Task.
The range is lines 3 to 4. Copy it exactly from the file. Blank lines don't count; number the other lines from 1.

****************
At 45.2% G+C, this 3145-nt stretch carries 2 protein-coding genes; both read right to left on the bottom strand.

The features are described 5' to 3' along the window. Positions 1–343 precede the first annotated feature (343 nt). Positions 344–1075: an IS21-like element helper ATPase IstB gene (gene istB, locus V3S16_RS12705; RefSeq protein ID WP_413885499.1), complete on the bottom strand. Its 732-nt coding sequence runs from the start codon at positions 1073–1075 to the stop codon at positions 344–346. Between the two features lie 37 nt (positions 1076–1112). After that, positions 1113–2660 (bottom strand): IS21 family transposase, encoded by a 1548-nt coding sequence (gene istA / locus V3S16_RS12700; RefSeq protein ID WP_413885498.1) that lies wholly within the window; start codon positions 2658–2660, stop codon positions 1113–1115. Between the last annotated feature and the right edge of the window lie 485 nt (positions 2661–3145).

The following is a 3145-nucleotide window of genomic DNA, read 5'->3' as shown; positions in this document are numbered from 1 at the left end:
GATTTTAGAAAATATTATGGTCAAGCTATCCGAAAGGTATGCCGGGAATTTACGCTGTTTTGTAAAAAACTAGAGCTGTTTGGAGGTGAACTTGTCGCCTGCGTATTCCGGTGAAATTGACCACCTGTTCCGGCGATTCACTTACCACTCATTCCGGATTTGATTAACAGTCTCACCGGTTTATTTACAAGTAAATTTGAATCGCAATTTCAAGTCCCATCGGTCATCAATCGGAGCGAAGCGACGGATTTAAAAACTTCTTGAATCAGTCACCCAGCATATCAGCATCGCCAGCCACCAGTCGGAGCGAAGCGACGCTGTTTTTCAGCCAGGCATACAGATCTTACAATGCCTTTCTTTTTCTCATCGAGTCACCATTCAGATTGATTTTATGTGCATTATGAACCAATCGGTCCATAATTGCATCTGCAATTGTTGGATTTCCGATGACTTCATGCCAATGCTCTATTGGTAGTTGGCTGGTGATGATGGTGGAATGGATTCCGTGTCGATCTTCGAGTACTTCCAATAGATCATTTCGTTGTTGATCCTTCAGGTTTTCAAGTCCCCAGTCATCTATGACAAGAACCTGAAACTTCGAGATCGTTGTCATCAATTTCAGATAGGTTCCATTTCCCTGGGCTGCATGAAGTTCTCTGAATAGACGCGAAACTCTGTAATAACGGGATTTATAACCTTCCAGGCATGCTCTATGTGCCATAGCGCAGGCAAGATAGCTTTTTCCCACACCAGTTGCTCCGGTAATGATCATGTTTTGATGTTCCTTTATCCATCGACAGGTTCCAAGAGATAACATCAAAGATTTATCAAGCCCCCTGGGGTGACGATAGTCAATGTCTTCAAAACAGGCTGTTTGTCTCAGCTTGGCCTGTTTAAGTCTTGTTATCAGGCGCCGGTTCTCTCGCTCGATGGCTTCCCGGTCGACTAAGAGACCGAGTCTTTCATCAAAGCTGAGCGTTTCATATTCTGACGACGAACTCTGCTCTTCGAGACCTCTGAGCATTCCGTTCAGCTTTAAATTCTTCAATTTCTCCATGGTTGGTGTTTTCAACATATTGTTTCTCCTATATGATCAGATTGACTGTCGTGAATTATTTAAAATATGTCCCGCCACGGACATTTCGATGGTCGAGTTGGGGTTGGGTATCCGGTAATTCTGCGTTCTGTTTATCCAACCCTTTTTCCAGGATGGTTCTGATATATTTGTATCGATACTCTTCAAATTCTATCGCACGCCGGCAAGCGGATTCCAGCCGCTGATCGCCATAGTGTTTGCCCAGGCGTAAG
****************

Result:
The following is a 3145-nucleotide window of genomic DNA, read 5'->3' as shown; positions in this document are numbered from 1 at the left end:
GATTTTAGAAAATATTATGGTCAAGCTATCCGAAAGGTATGCCGGGAATTTACGCTGTTTTGTAAAAAACTAGAGCTGTTTGGAGGTGAACTTGTCGCCTGCGTATTCCGGTGAAATTGACCACCTGTTCCGGCGATTCACTTACCACTCATTCCGGATTTGATTAACAGTCTCACCGGTTTATTTACAAGTAAATTTGAATCGCAATTTCAAGTCCCATCGGTCATCAATCGGAGCGAAGCGACGGATTTAAAAACTTCTTGAATCAGTCACCCAGCATATCAGCATCGCCAGCCACCAGTCGGAGCGAAGCGACGCTGTTTTTCAGCCAGGCATACAGATCTTACAATGCCTTTCTTTTTCTCATCGAGTCACCATTCAGATTGATTTTATGTGCATTATGAACCAATCGGTCCATAATTGCATCTGCAATTGTTGGATTTCCGATGACTTCATGCCAATGCTCTATTGGTAGTTGGCTGGTGATGATGGTGGAATGGATTCCGTGTCGATCTTCGAGTACTTCCAATAGATCATTTCGTTGTTGATCCTTCAGGTTTTCAAGTCCCCAGTCATCTATGACAAGAACCTGAAACTTCGAGATCGTTGTCATCAATTTCAGATAGGTTCCATTTCCCTGGGCTGCATGAAGTTCTCTGAATAGACGCGAAACTCTGTAATAACGGGATTTATAACCTTCCAGGCATGCTCTATGTGCCATAGCGCAGGCAAGATAGCTTTTTCCCACACCAGTTGCTCCGGTAATGATCATGTTTTGATGTTCCTTTATCCATCGACAGGTTCCAAGAGATAACATCAAAGATTTATCAAGCCCCCTGGGGTGACGATAGTCAATGTCTTCAAAACAGGCTGTTTGTCTCAGCTTGGCCTGTTTAAGTCTTGTTATCAGGCGCCGGTTCTCTCGCTCGATGGCTTCCCGGTCGACTAAGAGACCGAGTCTTTCATCAAAGCTGAGCGTTTCATATTCTGACGACGAACTCTGCTCTTCGAGACCTCTGAGCATTCCGTTCAGCTTTAAATTCTTCAATTTCTCCATGGTTGGTGTTTTCAACATATTGTTTCTCCTATATGATCAGATTGACTGTCGTGAATTATTTAAAATATGTCCCGCCACGGACATTTCGATGGTCGAGTTGGGGTTGGGTATCCGGTAATTCTGCGTTCTGTTTATCCAACCCTTTTTCCAGGATGGTTCTGATATATTTGTATCGATACTCTTCAAATTCTATCGCACGCCGGCAAGCGGATTCCAGCCGCTGATCGCCATAGTGTTTGCCCAGGCGTAAG